China Will Keep a Lid on Most Commodities

Looser credit conditions or fiscal stimulus may temporarily boost China's demand for coal, copper and iron ore, but the bounce would be fleeting

Daniel Rohr, CFA 1 April, 2015 | 11:37AM
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  • Mined commodity prices are unlikely to recover from recent lows, as China's structural economic transition diminishes the main source of global demand growth.
  • Falling input costs and global overcapacity have reshaped the global steel industry: Prices will be lower for longer
  • Weak crop prices and low farmer incomes are a significant headwind for fertiliser and seed companies, but we don't expect the breeze will be too strong

 

Prices for most industrial commodities (for example, coal, copper and iron ore) fell considerably last year and have largely continued their descent in 2015. Slowing Chinese demand has been the common denominator, reflecting a deceleration in construction and industrial production. We view this as a structural slowdown catalysed by overinvestment and rising debt. Although looser credit conditions or fiscal stimulus may succeed in boosting construction and industrial activity, this would likely provide only a temporary respite. 

China's structural shift diminishes the main demand growth engine for mined commodities globally. For commodities like copper and iron ore, China accounted for nearly 100% of demand growth over the past decade and now consumes roughly half of global output. 

Weak Chinese demand takes a sustained price recovery off the table for most commodities. After updating our outlook to reflect revisions to our oil price forecast and falling producer country currencies, we now expect seaborne thermal coal prices to average $67 per metric ton for the remainder of the decade, down from a $94 trailing five-year average. We see copper prices at $2.46 per pound versus a $3.49 trailing five-year average, and iron ore at $60 per metric ton from an average of $135.  

China's economic transition transforms the competitive landscape for the global steel industry. Over the past decade, China's seemingly insatiable appetite for steel had supported global steel prices. Our research suggests China's demand for steel has peaked. The country is likely to increasingly rely on export markets to sop up significant overcapacity at home. Overcapacity in China, combined with lower prices for steelmaking inputs (iron ore, metallurgical coal and ferrous scrap) suggest persistently low steel prices globally.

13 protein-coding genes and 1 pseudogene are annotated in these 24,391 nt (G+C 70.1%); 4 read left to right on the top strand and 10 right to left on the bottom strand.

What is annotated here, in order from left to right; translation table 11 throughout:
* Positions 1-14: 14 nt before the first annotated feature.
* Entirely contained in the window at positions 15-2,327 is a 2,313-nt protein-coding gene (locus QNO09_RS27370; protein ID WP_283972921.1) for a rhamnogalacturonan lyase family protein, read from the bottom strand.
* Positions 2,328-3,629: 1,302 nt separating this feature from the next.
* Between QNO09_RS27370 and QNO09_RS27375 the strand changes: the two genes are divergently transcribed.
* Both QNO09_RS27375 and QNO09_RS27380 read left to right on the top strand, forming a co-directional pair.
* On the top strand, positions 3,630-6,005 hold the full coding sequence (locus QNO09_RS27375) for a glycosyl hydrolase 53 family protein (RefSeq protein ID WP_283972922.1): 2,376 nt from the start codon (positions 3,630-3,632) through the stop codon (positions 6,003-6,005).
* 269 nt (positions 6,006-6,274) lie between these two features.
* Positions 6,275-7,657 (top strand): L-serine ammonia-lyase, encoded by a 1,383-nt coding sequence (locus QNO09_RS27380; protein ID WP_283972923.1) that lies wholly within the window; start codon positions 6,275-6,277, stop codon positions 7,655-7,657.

Low-cost steelmakers that operate with an economic moat are best-positioned to navigate this low-price environment. Steelmakers are no longer able to establish an economic moat through vertical integration alone, and we now favour companies that compete on the basis of raw material conversion costs rather than input costs.

With crop prices low compared with highs of the past few years, farmers' net incomes have come under pressure in North America. The USDA projects that lower prices will result in flat corn and soybean acreage for the 2015 planting season. Producers of fertilisers and seeds should expect a neutral effect on volumes from planted acreage this year. As farmers look to cut costs, this would seem to paint a rather weak picture for seed and fertiliser companies in 2015. 

We think the market overstates the headwinds for seed and fertiliser purchases. Although still well below recent highs, corn, wheat and soybean prices did rebound nicely during the fourth quarter of 2014, restoring some farmer profitability. Moreover, yield-improving inputs are usually the last items to get cut from a farmer's budget. 

On the fertiliser side, potash producers should continue to benefit from a market that has stabilised since the shake-up caused by Uralkali in the summer of 2013. We think potash prices have bottomed for the medium term, and we're expecting a modest price increase when new contracts are signed with China and India in the first half of 2015. 

Flat planted acreage and low crop prices make for a more challenging environment for seed companies. Nevertheless, they should be able to push a modest level of annual price increases with the introduction of higher-yielding technologies. 

The information contained within is for educational and informational purposes ONLY. It is not intended nor should it be considered an invitation or inducement to buy or sell a security or securities noted within nor should it be viewed as a communication intended to persuade or incite you to buy or sell security or securities noted within. Any commentary provided is the opinion of the author and should not be considered a personalised recommendation. The information contained within should not be a person's sole basis for making an investment decision. Please contact your financial professional before making an investment decision.

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Securities Mentioned in Article

Security NamePriceChange (%)Morningstar
Rating
Anglo American PLC2,677.50 GBX1.84Rating
Antofagasta PLC2,365.00 GBX3.55
Glencore PLC497.00 GBX0.81Rating
Rio Tinto PLC Registered Shares5,785.00 GBX2.41Rating

About Author

Daniel Rohr, CFA  is a senior equity analyst at Morningstar.

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